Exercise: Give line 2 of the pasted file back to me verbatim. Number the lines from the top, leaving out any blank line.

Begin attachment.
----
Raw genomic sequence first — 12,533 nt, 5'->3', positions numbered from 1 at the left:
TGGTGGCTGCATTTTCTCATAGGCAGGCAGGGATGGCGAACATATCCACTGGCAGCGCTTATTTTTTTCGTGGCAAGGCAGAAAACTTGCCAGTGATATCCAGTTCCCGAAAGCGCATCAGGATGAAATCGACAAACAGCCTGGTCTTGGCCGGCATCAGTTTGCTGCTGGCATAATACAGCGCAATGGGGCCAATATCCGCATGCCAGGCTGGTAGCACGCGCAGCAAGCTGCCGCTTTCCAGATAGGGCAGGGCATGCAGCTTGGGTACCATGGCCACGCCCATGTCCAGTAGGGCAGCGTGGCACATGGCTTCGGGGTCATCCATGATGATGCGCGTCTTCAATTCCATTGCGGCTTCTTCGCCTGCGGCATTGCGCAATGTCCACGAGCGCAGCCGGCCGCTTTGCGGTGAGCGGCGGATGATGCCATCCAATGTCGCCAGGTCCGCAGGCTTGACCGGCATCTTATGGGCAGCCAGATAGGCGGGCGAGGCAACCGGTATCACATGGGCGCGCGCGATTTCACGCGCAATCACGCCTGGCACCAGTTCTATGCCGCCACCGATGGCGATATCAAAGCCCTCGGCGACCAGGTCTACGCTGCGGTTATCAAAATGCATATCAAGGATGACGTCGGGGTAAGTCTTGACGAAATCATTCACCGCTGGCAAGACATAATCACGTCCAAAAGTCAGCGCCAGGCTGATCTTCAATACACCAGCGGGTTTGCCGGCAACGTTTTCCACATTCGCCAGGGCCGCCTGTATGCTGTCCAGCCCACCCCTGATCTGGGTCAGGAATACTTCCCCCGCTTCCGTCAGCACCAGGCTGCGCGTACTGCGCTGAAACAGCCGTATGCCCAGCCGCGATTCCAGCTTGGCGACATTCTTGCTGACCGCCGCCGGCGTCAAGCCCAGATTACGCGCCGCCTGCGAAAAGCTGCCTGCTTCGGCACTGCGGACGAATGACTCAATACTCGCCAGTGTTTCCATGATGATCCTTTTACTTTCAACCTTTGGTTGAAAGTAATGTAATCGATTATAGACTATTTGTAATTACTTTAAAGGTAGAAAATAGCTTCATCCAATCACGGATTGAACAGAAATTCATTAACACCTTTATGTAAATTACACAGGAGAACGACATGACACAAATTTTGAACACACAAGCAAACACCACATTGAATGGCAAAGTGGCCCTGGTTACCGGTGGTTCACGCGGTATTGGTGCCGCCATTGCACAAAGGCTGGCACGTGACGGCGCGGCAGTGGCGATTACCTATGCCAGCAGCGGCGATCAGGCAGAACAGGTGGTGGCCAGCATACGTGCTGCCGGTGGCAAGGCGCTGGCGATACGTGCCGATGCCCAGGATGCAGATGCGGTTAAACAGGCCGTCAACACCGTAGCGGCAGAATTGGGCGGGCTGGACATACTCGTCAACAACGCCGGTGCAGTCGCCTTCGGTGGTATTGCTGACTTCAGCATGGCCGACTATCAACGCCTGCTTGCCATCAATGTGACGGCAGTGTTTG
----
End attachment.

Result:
TGGTGGCTGCATTTTCTCATAGGCAGGCAGGGATGGCGAACATATCCACTGGCAGCGCTTATTTTTTTCGTGGCAAGGCAGAAAACTTGCCAGTGATATCCAGTTCCCGAAAGCGCATCAGGATGAAATCGACAAACAGCCTGGTCTTGGCCGGCATCAGTTTGCTGCTGGCATAATACAGCGCAATGGGGCCAATATCCGCATGCCAGGCTGGTAGCACGCGCAGCAAGCTGCCGCTTTCCAGATAGGGCAGGGCATGCAGCTTGGGTACCATGGCCACGCCCATGTCCAGTAGGGCAGCGTGGCACATGGCTTCGGGGTCATCCATGATGATGCGCGTCTTCAATTCCATTGCGGCTTCTTCGCCTGCGGCATTGCGCAATGTCCACGAGCGCAGCCGGCCGCTTTGCGGTGAGCGGCGGATGATGCCATCCAATGTCGCCAGGTCCGCAGGCTTGACCGGCATCTTATGGGCAGCCAGATAGGCGGGCGAGGCAACCGGTATCACATGGGCGCGCGCGATTTCACGCGCAATCACGCCTGGCACCAGTTCTATGCCGCCACCGATGGCGATATCAAAGCCCTCGGCGACCAGGTCTACGCTGCGGTTATCAAAATGCATATCAAGGATGACGTCGGGGTAAGTCTTGACGAAATCATTCACCGCTGGCAAGACATAATCACGTCCAAAAGTCAGCGCCAGGCTGATCTTCAATACACCAGCGGGTTTGCCGGCAACGTTTTCCACATTCGCCAGGGCCGCCTGTATGCTGTCCAGCCCACCCCTGATCTGGGTCAGGAATACTTCCCCCGCTTCCGTCAGCACCAGGCTGCGCGTACTGCGCTGAAACAGCCGTATGCCCAGCCGCGATTCCAGCTTGGCGACATTCTTGCTGACCGCCGCCGGCGTCAAGCCCAGATTACGCGCCGCCTGCGAAAAGCTGCCTGCTTCGGCACTGCGGACGAATGACTCAATACTCGCCAGTGTTTCCATGATGATCCTTTTACTTTCAACCTTTGGTTGAAAGTAATGTAATCGATTATAGACTATTTGTAATTACTTTAAAGGTAGAAAATAGCTTCATCCAATCACGGATTGAACAGAAATTCATTAACACCTTTATGTAAATTACACAGGAGAACGACATGACACAAATTTTGAACACACAAGCAAACACCACATTGAATGGCAAAGTGGCCCTGGTTACCGGTGGTTCACGCGGTATTGGTGCCGCCATTGCACAAAGGCTGGCACGTGACGGCGCGGCAGTGGCGATTACCTATGCCAGCAGCGGCGATCAGGCAGAACAGGTGGTGGCCAGCATACGTGCTGCCGGTGGCAAGGCGCTGGCGATACGTGCCGATGCCCAGGATGCAGATGCGGTTAAACAGGCCGTCAACACCGTAGCGGCAGAATTGGGCGGGCTGGACATACTCGTCAACAACGCCGGTGCAGTCGCCTTCGGTGGTATTGCTGACTTCAGCATGGCCGACTATCAACGCCTGCTTGCCATCAATGTGACGGCAGTGTTTG